Shuffling cards and stopping times.

*(English)*Zbl 0603.60006Let G be an arbitrary finite group and consider a probability distribution Q on G. For i.i.d. random elements \(\xi_ 1,\xi_ 2,..\). of G, define the random walk \((X_ k)_{k\geq 0}\) on G with step distribution Q as \(X_ 0=e\) (unit element of G), \(X_ n=\xi_ n,...,\xi_ 1\), \(n\geq 1\). Then the probability distribution of \(X_ n\) is \(Q^{n*}\), the n-fold convolution of Q, defined recursively as \(Q^{n*}(g)=\sum_{h\in G}Q(h)Q^{(n-1)*}(gh^{-1})\), \(n\geq 1\), with \(Q^{0*}(g)=1\) or 0 according as \(g=e\) or \(g\neq e\). It is well known that \(\lim_{n\to \infty}Q^{n*}(g)=U(g)=1/| G|\), \(g\in G\), unless Q is concentrated on some coset of some subgroup of G. A stopping time T of \((X_ k)_{k\geq 0}\) is called a strong uniform time for Q if, whatever \(k<\infty\), \(\Pr ob(T=k,X_ k=g)\) does not depend on \(g\in G\). The authors’ basic result is that for such a T one has
\[
d_ Q(k)\equiv \sup_{A\subset G}| Q^{k*}(A)-U(A)| \leq \Pr ob(T>k),\quad k\geq 0.
\]
This result is used to study repeated shuffling of an n-card deck, which can be viewed as a random walk on the permutation group \(S_ n\). Here the state of the deck is a permutation \(\pi \in S_ n\), meaning that the card originally at position i is now at position \(\pi\) (i). In the ”top in at random” shuffle the top card is removed and inserted into the deck at a random position. For this method of shuffling, using cycle notation for permutations \(\pi\), one has \(Q(i,i-1,...,1)=1/n\), \(Q(\pi)=0\) else, while the \(\xi_ n\) are randomly chosen cycles. By using an appropriate strong uniform time it is proved that (a) \(d_ Q(n \log n+cn)\leq e^{-c}\) for all \(c\geq 0\) and \(n\geq 2\); (b) \(d_ Q(n \log n- c_ nn)\to 1\) as \(n\to \infty\) for all \(c_ n\) such that \(\lim_{n\to \infty} c_ n=\infty.\)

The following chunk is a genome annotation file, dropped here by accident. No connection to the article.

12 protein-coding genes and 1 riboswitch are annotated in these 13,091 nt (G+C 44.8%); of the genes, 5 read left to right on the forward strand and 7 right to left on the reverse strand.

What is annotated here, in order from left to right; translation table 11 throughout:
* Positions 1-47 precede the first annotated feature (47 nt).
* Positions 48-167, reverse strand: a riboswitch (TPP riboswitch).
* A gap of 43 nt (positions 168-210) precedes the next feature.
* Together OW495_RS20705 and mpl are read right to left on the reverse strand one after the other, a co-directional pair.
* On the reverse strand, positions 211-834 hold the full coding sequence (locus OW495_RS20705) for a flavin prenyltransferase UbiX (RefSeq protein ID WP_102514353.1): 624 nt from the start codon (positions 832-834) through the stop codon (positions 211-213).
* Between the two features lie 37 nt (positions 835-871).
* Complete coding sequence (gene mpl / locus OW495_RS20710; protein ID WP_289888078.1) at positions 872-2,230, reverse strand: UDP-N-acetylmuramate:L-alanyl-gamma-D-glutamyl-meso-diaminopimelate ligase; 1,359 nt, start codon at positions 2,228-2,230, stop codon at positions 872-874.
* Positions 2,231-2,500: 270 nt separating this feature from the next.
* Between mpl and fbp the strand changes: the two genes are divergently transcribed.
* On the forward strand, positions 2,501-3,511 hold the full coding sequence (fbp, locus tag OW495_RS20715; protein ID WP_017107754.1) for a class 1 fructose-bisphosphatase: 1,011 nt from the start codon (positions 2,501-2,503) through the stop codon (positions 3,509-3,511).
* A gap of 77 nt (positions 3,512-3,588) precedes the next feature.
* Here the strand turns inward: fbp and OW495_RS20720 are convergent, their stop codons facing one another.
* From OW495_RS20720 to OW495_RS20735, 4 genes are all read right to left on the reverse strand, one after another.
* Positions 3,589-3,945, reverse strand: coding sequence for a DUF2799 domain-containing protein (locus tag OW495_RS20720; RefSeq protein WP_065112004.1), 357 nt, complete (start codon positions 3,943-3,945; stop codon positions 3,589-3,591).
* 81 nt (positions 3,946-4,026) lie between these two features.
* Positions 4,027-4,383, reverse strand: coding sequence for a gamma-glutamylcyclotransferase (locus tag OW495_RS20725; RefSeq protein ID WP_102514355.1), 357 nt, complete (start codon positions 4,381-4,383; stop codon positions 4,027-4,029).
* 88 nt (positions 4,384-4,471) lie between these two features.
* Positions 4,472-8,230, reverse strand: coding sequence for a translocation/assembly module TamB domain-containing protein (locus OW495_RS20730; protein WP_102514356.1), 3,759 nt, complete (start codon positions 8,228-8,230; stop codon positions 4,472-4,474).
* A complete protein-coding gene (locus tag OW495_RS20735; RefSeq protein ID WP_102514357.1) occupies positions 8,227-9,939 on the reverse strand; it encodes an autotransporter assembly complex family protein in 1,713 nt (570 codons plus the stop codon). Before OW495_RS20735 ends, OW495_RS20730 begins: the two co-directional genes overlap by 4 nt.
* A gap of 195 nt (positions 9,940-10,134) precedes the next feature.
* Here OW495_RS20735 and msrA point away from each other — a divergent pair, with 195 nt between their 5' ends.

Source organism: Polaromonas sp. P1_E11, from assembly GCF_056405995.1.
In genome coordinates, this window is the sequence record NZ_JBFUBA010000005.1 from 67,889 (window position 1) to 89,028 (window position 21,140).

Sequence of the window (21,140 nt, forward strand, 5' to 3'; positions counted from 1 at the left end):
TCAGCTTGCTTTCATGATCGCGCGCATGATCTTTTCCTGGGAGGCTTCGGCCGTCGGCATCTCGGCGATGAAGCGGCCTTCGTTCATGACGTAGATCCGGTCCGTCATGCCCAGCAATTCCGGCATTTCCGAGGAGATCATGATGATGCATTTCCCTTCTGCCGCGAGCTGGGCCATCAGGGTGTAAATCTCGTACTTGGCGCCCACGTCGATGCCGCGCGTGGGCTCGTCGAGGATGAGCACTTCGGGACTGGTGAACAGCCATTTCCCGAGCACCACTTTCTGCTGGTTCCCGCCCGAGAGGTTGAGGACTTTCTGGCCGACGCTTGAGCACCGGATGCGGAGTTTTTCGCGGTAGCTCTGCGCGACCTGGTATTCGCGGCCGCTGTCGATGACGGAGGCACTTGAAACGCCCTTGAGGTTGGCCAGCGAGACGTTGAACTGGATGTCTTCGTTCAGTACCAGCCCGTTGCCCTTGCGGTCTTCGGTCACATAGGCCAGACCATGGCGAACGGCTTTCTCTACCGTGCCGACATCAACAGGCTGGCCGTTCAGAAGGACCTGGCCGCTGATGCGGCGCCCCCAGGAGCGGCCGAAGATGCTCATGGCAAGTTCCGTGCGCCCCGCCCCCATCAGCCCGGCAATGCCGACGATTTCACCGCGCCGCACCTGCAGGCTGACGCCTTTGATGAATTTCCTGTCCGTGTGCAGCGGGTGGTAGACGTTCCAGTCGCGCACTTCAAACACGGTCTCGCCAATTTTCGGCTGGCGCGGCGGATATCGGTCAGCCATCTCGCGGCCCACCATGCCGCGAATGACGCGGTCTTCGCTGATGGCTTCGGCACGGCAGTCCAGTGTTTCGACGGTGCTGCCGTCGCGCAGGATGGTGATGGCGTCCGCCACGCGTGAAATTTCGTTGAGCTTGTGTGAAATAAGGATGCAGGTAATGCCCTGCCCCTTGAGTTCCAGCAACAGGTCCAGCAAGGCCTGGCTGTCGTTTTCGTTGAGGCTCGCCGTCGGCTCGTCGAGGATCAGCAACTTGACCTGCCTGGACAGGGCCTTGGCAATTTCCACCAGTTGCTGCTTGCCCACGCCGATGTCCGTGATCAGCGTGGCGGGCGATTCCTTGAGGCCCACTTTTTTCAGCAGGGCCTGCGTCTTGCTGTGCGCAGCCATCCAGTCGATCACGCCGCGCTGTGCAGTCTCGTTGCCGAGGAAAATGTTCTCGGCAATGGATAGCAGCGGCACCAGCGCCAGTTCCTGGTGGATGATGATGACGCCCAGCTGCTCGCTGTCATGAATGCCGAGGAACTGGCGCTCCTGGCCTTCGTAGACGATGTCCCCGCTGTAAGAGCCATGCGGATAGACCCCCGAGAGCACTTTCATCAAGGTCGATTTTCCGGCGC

Next, other constructions of strong uniform times are presented for a variety of random walks (including a random walk arising in random number generation, and a random walk arising in the ordinary riffle shuffle, the most commonly used method of shuffling cards). Finally, an explanation is given of a sense in which the method of strong uniform times always works and this is compared to two other techniques (Fourier analysis and coupling).

Next, other constructions of strong uniform times are presented for a variety of random walks (including a random walk arising in random number generation, and a random walk arising in the ordinary riffle shuffle, the most commonly used method of shuffling cards). Finally, an explanation is given of a sense in which the method of strong uniform times always works and this is compared to two other techniques (Fourier analysis and coupling).

Reviewer: M.Iosifescu